A few hours later, I’d be on a train heading back to Rome. I thought about Valeria a lot in those five hours. I realize that what we shared was just a fun night, but I couldn’t help but wonder what would have happened if there wasn’t a guy waiting for her back at home. I was flirting hard and heavy and she flirted right back. For the longest time I thought maybe there was something wrong with me, that I was unattractive. But for the first time I seriously thought to myself, “Am I… hot?” The train reached Rome and I knew I needed to answer that question before my trip was over.
The night before I was to go home, I wanted to have one more night out wandering the streets of Rome. I’d spotted a bar with €5 drinks earlier in the day while walking around the Pantheon. I’d start there, get a few drinks in me, then go explore and finally have dinner by myself. I sat down at my table, ordered an aperol spritz, and watched as people walked by. Locals, groups of friends, couples. I felt the loneliness creeping back in. As I downed the last of my drink, a young woman was seated at the table ahead of me. Surely she was waiting for someone to join her, but a few minutes passed and no one came. I ordered another spritz and ate some chips and olives, contemplating my move.
My drink came, I took a couple of sips and stood. I was so nervous, there were people all around and though they were carrying on their own conversations, it felt like all eyes were on me. Was this creepy? Just because it happens in the movies doesn’t mean it’s meant to happen in real life. Too late, I was at her table. “Scusi, parla inglese?” I asked. I’d gotten into the habit of speaking in Italian first, using the little I knew to go a long way - that is, to get to speak in english. “English please,” she replied, but I picked up an accent. “I’m not sure if you are waiting for someone, but I was wondering if I could join you?” She blushed. “Sure you can, I’m not waiting for anyone.”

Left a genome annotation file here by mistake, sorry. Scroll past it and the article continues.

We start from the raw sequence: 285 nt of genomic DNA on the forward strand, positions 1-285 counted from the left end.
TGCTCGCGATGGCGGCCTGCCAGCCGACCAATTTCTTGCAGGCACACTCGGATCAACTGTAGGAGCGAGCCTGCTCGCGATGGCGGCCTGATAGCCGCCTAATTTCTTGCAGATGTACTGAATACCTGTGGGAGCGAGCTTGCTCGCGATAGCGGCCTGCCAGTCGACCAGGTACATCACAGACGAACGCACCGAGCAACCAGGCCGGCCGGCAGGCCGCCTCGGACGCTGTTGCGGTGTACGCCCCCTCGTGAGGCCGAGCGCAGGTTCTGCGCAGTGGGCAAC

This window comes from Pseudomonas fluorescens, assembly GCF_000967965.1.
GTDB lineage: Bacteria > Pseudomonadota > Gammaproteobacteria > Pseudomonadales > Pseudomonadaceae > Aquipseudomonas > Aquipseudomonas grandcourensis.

Juliet and I sat at that restaurant for an hour just talking. She was from France, and like me, was in Rome for the first time, but she was going home in the morning. We shared the favorite parts of our trips so far. I told her about the insane wedding I’d just been to. I learned that we’re both photographers. At one point in the conversation, two girls were seated at the table beside us and Juliet immediately clocked that they were also French. As we continued talking, Juliet would giggle and I asked what was up. The girls were talking about us in French and Juliet was picking up everything they were saying. They were way more invested in us than they were each other. Juliet mentioned that she wanted to see the Colosseum one last time and I wanted to keep talking to her, so we paid our bills and began walking.
Not long into our walk, Juliet asked me what I was looking for because she had a boyfriend. I laughed - how could this keep happening to me when I’m finally putting myself out there for real? I told her the truth, that I was hoping to meet another single person and just see where things went. She told me she was happy I asked to sit with her because she’d been a bit lonely since her friend was busy studying. We could continue hanging out, but she just made me promise not to kill her. “As long as you don’t kill me, too,” I said.